What about the war in Iraq? Well, no new President may be able to take the United States out of Iraq in the near term. However, anything that is done there…and in Afghanistan… is going to be severely limited by what can be done within the budget constraints that will need to be honored.

What about health care…universal or not? Again, budget constraints may not allow anything of consequence to be enacted.

What about….? Same story…

Well, if this is the case, how long must the budget constraints be imposed? It took President
Clinton almost his whole term to bring the Federal budget under control. And, what is very important along the way…the new administration must not only show its intent to bring the budget under control, everything it does must reinforce the image that it is moving in this direction. The international financial markets will not just respond positively to talk or weak actions on the part of the new leaders. ‘Tweaking’ won’t do it. The crucial thing here is the confidence the world has that the new President and the leaders within the new administration are firmly committed to successfully pursuing such a policy. This confidence is hard to come by and if it is abused at all, the confidence will go away and be just that much harder to re-establish.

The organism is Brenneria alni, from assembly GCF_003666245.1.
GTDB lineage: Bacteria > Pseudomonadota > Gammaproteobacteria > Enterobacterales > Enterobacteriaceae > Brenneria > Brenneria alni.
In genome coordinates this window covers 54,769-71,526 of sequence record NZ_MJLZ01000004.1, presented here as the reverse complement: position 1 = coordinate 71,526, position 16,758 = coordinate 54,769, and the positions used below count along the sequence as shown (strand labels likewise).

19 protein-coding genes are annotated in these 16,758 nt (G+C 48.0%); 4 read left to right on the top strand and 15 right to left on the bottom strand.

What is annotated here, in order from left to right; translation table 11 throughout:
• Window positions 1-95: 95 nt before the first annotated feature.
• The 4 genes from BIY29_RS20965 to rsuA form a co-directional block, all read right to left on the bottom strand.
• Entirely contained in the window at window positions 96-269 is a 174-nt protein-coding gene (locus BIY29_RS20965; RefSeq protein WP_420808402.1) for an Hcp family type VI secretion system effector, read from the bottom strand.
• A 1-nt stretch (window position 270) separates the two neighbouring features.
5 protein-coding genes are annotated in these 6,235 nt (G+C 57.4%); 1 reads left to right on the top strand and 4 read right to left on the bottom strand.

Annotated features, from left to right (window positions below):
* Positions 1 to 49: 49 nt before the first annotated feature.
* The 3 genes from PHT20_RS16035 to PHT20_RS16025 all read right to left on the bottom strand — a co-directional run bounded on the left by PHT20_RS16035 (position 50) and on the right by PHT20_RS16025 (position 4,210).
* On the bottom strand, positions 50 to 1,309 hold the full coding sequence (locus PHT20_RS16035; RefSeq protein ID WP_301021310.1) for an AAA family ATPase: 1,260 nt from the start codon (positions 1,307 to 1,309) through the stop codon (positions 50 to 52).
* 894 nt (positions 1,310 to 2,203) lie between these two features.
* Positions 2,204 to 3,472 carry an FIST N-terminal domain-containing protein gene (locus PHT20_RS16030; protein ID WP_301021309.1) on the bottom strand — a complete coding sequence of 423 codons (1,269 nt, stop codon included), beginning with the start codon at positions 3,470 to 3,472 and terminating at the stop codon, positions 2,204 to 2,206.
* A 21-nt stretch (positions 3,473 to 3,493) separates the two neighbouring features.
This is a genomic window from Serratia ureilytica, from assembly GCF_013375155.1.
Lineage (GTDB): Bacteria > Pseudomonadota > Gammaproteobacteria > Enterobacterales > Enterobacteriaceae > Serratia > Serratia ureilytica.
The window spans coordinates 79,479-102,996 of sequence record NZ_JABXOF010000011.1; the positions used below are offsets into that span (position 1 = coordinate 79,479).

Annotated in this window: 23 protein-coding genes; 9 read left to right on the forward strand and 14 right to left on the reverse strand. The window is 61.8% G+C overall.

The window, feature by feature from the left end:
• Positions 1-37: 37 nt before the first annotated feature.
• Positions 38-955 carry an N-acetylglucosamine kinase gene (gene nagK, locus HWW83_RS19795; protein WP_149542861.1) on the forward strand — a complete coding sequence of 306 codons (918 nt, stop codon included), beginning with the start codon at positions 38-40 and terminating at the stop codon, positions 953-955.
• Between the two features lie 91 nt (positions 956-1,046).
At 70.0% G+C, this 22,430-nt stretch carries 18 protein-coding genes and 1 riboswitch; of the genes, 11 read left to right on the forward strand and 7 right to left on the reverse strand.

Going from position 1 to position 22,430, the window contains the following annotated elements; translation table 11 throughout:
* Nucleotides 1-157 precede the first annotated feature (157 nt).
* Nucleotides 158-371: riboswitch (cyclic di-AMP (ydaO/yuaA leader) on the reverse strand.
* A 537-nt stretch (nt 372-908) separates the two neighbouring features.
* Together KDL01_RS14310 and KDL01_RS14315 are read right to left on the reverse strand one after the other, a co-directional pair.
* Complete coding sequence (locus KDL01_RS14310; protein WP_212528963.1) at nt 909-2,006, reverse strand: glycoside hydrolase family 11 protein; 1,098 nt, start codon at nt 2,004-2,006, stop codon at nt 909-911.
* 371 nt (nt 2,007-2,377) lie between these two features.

The candidates for the Presidency must be very careful on this. They have at least two audiences. The first is, of course, the American public. These candidates must convince the electorate that they are capable of being the President and will bring to that office a vision that the American people can buy into. Second, however, the candidates are being closely scrutinized by the world community. In the past eight years, the Bush administration has followed a relatively unilateral economic policy (as well as a relatively unilateral foreign policy). This world community is trying to determine just how much these candidates, as a President, will play by the rules of the international financial markets. This is what will make it so hard on the candidates to conduct an honest, yet positive campaign into the fall.

What these two audiences want to hear are in many instances contradictory. The American public wants to know what the candidates would like to enact if they are elected President. The international financial community wants to know whether or not the new President will bring discipline and responsibility to the creation and management of economic policy. If I am right about the concern over the undisciplined fiscal and monetary policy of the United States government, this will mean that the American public will not get what it wants…at least for an extended period of time.

I just hope that the next President of the United States will surround him- or herself with advisors of the caliber and independence of Robert Rubin. Then I hope that this President will have the wisdom to listen to their arguments and then act in the best interest of all Americans. There are many times when pragmatism should win over ideology…this is one of them!

No comments: